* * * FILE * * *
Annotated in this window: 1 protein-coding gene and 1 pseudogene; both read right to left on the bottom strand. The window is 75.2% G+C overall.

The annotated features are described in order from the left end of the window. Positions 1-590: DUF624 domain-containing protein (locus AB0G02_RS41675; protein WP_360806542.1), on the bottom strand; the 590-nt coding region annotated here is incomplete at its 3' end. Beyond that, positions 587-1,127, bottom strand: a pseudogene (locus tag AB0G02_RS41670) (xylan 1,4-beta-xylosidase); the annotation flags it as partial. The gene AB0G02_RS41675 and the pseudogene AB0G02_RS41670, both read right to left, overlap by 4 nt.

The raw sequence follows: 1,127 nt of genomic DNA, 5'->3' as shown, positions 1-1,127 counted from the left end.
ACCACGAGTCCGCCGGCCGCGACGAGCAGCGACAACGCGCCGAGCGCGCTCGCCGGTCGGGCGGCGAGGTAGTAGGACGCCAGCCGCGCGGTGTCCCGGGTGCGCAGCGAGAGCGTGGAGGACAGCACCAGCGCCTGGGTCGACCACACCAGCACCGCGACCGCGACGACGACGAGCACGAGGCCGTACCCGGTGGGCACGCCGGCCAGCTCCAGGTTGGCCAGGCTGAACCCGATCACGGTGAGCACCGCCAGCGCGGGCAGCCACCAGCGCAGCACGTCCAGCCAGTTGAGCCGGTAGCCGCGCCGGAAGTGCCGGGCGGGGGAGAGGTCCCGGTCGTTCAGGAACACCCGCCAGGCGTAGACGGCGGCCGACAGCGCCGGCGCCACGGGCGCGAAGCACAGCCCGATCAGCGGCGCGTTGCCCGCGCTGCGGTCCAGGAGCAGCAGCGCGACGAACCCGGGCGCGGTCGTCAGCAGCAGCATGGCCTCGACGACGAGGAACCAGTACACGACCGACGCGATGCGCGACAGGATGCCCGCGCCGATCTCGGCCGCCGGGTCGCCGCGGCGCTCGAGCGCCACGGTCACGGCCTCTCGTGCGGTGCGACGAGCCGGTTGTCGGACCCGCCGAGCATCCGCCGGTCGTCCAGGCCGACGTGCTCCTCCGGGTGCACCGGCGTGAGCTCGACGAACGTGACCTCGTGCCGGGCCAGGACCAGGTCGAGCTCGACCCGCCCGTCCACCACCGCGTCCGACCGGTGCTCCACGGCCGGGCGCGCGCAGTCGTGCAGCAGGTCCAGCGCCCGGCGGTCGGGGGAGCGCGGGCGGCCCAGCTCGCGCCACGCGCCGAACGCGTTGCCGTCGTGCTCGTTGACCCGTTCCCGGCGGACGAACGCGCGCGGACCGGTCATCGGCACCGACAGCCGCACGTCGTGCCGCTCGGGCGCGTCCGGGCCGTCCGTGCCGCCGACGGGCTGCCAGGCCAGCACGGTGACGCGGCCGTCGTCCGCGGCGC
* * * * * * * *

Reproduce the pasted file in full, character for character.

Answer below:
Annotated in this window: 1 protein-coding gene and 1 pseudogene; both read right to left on the bottom strand. The window is 75.2% G+C overall.

The annotated features are described in order from the left end of the window. Positions 1-590: DUF624 domain-containing protein (locus AB0G02_RS41675; protein WP_360806542.1), on the bottom strand; the 590-nt coding region annotated here is incomplete at its 3' end. Beyond that, positions 587-1,127, bottom strand: a pseudogene (locus tag AB0G02_RS41670) (xylan 1,4-beta-xylosidase); the annotation flags it as partial. The gene AB0G02_RS41675 and the pseudogene AB0G02_RS41670, both read right to left, overlap by 4 nt.

The raw sequence follows: 1,127 nt of genomic DNA, 5'->3' as shown, positions 1-1,127 counted from the left end.
ACCACGAGTCCGCCGGCCGCGACGAGCAGCGACAACGCGCCGAGCGCGCTCGCCGGTCGGGCGGCGAGGTAGTAGGACGCCAGCCGCGCGGTGTCCCGGGTGCGCAGCGAGAGCGTGGAGGACAGCACCAGCGCCTGGGTCGACCACACCAGCACCGCGACCGCGACGACGACGAGCACGAGGCCGTACCCGGTGGGCACGCCGGCCAGCTCCAGGTTGGCCAGGCTGAACCCGATCACGGTGAGCACCGCCAGCGCGGGCAGCCACCAGCGCAGCACGTCCAGCCAGTTGAGCCGGTAGCCGCGCCGGAAGTGCCGGGCGGGGGAGAGGTCCCGGTCGTTCAGGAACACCCGCCAGGCGTAGACGGCGGCCGACAGCGCCGGCGCCACGGGCGCGAAGCACAGCCCGATCAGCGGCGCGTTGCCCGCGCTGCGGTCCAGGAGCAGCAGCGCGACGAACCCGGGCGCGGTCGTCAGCAGCAGCATGGCCTCGACGACGAGGAACCAGTACACGACCGACGCGATGCGCGACAGGATGCCCGCGCCGATCTCGGCCGCCGGGTCGCCGCGGCGCTCGAGCGCCACGGTCACGGCCTCTCGTGCGGTGCGACGAGCCGGTTGTCGGACCCGCCGAGCATCCGCCGGTCGTCCAGGCCGACGTGCTCCTCCGGGTGCACCGGCGTGAGCTCGACGAACGTGACCTCGTGCCGGGCCAGGACCAGGTCGAGCTCGACCCGCCCGTCCACCACCGCGTCCGACCGGTGCTCCACGGCCGGGCGCGCGCAGTCGTGCAGCAGGTCCAGCGCCCGGCGGTCGGGGGAGCGCGGGCGGCCCAGCTCGCGCCACGCGCCGAACGCGTTGCCGTCGTGCTCGTTGACCCGTTCCCGGCGGACGAACGCGCGCGGACCGGTCATCGGCACCGACAGCCGCACGTCGTGCCGCTCGGGCGCGTCCGGGCCGTCCGTGCCGCCGACGGGCTGCCAGGCCAGCACGGTGACGCGGCCGTCGTCCGCGGCGC